After the hiccups of 2020, the book industry has sped back up to full speed, and the slate for 2021 — both fiction and nonfiction — is brimming with vitality and energy. These are the best books of the year (so far), and based on early review copies, there will be plenty more throughout the spring, summer, and beyond. If you are a book author yourself, click here to up your game in your book business marketing. However, there’s no reason for you to not read these suggested books below especially after a long day of work.
- KLARA AND THE SUN by Kazuo Ishiguro
Ishiguro recently told 92nd Street Y that his art is becoming happier as he gets older. That’s a difficult statement to reconcile with the film Klara and the Sun, which follows Artificial Friend “AF” Klara — a partially self-aware, sensitive humanoid robot — from her time in a shop, waiting to be bought, to the years she spends with Josie, the sickly teenage girl who befriends her, buys her and takes her home. Set in a slightly altered America, where automation has rendered humans obsolete in their jobs and genetic manipulation has “lifted” some children intellectually, Ishiguro delves even deeper into sci-fi territory than Never Let Me Go, but poses similar questions about technology and the body, as well as whether self-awareness is the prominent element of humanity. His calm prose is as soothing and alluring as ever — until the shocking surprise. Cheerful? That depends on how bleak the world appears to you right now.
- HOW THE WORLD IS PASSED by Clint Smith
This profound engagement with slavery, as portrayed in the nation’s monuments, plantations, and landmarks, is the most visionary piece of nonfiction this summer. Smith sees the wounds of slavery hidden in plain sight as he travels the country, from Confederate cemeteries to farms turned tourist traps like Monticello. Smith discusses how slavery has influenced our collective history and how we could hope for a more truthful collective future as he considers how the darkest chapter of our nation’s past has been sanitised for public consumption.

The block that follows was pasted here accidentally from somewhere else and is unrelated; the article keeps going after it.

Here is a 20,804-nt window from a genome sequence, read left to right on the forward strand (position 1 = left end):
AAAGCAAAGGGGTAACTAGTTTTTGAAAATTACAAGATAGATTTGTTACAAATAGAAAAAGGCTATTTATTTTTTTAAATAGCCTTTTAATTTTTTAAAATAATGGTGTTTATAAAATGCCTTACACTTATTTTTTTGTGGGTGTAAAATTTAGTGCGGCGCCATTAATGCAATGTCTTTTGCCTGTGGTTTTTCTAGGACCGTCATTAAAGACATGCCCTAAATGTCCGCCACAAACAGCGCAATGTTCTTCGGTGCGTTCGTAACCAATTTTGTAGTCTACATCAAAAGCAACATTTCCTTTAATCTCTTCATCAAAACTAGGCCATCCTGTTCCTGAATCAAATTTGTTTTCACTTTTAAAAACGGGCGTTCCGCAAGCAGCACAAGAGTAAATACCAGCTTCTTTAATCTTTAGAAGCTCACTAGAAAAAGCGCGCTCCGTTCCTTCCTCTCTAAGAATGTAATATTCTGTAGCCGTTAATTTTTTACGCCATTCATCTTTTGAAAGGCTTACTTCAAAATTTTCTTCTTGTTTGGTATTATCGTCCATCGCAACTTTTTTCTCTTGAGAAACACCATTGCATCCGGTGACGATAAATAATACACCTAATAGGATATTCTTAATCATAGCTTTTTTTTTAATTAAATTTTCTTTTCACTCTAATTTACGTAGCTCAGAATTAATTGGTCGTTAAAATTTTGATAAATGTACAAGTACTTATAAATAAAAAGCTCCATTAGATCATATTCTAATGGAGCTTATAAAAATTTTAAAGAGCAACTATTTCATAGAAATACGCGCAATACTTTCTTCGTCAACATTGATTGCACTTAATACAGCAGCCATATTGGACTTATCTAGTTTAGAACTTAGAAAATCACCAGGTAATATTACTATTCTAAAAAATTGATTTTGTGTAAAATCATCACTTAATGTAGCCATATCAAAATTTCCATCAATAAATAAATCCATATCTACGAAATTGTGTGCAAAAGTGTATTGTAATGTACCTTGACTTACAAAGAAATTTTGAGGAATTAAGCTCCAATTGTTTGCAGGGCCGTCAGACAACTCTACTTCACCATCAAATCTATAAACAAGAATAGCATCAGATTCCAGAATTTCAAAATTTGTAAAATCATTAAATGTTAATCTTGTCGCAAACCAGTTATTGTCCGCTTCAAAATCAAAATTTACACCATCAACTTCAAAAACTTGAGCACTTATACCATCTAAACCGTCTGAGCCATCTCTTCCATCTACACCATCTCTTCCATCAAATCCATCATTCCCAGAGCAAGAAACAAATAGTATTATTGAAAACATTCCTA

- THE OTHER BLACK GIRL by Zakiya Dalila Harris
Nella is overjoyed when another Black woman is hired at the publishing house where she works: someone with whom she can lament about microaggressions and embarrassing business diversity training, and who can help elevate authors who might not otherwise get published. Nella is ecstatic when she learns that another Black woman has been hired at the publishing house where she works: someone with whom she can commiserate about microaggressions and awkward corporate diversity training, and who can help elevate authors who might not otherwise be published.
- PEOPLE WE MEET ON VACATION by Emily Henry
Bibliophile at home, Alex spent a decade of summer holidays with free-spirited globetrotter Poppy. But something happened on that trip two years ago, and the buddies haven’t communicated since. Poppy can’t get enough of him, so she persuades Alex to join her on one more escape, her last chance to put things right.